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feConvolveMatrix bias property in SVG 1.1 SE

From: Jasper van de Gronde <th.v.d.gronde@hccnet.nl>
Date: Wed, 23 Jun 2010 09:54:36 +0200
Message-ID: <4C21BDBC.3090800@hccnet.nl>
To: "www-svg@w3.org" <www-svg@w3.org>
I would really like the bias property clarified in SVG 1.1 SE. The 
problem with the current explanation is that it seems to be 
contradictory (and if you take the most explicit explanation, frankly 
not that useful).

In the explanation of the property it is said to be intended to have (as 
one possibility) a gray zero response. However, in the basic convolution 
formula the bias is added directly to the premultiplied color values. If 
you follow this definition the bias property does not give you any 
effective control over the zero response! Depending on the alpha 
component a bias of 0.5 could be anything from out-of-range white to 0.5 
gray.

We've discussed this problem before and the last post in that thread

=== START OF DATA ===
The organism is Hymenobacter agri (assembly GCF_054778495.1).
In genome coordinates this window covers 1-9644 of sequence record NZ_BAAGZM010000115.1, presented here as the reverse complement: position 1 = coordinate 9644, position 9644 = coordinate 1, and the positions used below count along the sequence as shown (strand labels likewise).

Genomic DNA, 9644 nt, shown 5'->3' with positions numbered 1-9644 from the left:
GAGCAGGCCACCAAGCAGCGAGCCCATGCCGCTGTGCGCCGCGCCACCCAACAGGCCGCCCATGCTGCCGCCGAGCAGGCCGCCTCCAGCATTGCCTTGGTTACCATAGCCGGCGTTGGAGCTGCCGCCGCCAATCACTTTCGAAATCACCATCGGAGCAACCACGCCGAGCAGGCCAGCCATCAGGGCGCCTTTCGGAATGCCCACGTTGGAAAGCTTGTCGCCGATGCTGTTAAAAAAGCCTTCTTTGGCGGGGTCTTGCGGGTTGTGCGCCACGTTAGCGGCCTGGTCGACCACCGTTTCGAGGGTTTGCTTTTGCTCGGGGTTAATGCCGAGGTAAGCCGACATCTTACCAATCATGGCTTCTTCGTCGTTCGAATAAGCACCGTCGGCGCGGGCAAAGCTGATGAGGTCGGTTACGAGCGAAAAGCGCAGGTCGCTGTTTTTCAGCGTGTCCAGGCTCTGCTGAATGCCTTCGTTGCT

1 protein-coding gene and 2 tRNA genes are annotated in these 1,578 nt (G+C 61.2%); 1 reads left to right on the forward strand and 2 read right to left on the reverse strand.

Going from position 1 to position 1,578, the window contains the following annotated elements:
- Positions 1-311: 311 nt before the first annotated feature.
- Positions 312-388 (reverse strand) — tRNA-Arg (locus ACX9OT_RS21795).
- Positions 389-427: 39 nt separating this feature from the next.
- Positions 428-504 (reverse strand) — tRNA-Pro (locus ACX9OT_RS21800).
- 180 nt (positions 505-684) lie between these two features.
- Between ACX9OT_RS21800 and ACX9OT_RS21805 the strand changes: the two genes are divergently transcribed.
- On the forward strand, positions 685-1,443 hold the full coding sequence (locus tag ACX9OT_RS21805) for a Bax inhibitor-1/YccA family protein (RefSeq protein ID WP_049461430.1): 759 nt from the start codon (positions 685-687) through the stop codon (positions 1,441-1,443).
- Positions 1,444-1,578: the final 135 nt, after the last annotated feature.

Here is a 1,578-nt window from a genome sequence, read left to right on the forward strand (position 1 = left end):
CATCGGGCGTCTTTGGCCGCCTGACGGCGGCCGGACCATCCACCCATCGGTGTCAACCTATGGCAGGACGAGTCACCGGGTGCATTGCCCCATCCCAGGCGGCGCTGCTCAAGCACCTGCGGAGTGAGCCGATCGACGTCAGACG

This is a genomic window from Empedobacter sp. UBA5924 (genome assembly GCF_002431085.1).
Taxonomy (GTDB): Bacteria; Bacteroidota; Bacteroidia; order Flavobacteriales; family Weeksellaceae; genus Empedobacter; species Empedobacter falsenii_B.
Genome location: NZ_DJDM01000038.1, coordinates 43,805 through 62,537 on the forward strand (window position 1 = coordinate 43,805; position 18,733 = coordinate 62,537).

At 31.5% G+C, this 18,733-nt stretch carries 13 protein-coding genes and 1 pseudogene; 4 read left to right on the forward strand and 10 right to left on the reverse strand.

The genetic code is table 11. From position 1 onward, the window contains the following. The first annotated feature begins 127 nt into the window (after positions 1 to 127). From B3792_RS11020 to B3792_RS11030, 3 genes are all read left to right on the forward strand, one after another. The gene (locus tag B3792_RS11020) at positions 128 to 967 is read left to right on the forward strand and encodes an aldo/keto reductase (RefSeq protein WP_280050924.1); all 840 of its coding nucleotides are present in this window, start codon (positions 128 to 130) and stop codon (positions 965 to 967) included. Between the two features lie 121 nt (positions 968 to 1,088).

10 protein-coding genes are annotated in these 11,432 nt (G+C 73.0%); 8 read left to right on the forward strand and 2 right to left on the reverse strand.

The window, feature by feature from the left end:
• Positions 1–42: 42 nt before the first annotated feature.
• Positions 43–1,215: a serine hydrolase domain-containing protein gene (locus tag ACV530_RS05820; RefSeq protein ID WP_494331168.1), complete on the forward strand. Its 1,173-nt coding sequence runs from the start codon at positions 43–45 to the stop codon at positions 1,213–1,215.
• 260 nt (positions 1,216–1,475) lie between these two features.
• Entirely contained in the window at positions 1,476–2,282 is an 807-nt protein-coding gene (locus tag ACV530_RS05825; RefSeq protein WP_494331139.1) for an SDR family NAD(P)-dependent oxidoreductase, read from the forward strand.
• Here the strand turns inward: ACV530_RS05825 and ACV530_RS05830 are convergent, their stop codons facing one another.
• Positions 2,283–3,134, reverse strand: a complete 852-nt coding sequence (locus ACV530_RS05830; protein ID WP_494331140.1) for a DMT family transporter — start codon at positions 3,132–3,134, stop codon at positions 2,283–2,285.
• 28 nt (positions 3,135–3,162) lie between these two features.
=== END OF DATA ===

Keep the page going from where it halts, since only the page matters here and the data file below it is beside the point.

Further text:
that I could find was by me (on Nabble, as my laptop, with a lot of my 
e-mails is being serviced) and summarized the progress as follows:

<quote>
For reference, the pseudo-code in the SVG  specification suggests
the following (preserveAlpha=false):
-------------------------------------
Option 1:
    aF = filtered alpha without bias
    cF = filtered (premultiplied) color without bias
    aR = aF + bias
    cR = cF + bias
-------------------------------------

I previously suggested:
-------------------------------------
Option 2:
    cR = cF + bias*aR
-------------------------------------

You seem to suggest:
-------------------------------------
Option 3:
    cR = cF + bias*(aR-bias)
-------------------------------------
I'm not sure what the advantage of this would be though. For example, if
you have a uniformly colored shape (opacity also uniform) and apply the
filter -1 1 (with bias=0.5) I would expect a response of
(0.25,0.25,0.25,0.5), and not (0,0,0,0.5).

Another option would be to do an explicit conversion from and to
premultiplied colors:
-------------------------------------
Option 4:
    cR = (cF/aF + bias)*aR
-------------------------------------
Conceptually this might be cleaner, but it does have the disadvantage of
needing a division. Specifically, what color should result if aF=0?
</quote>
Received on Wednesday, 23 June 2010 07:55:06 GMT

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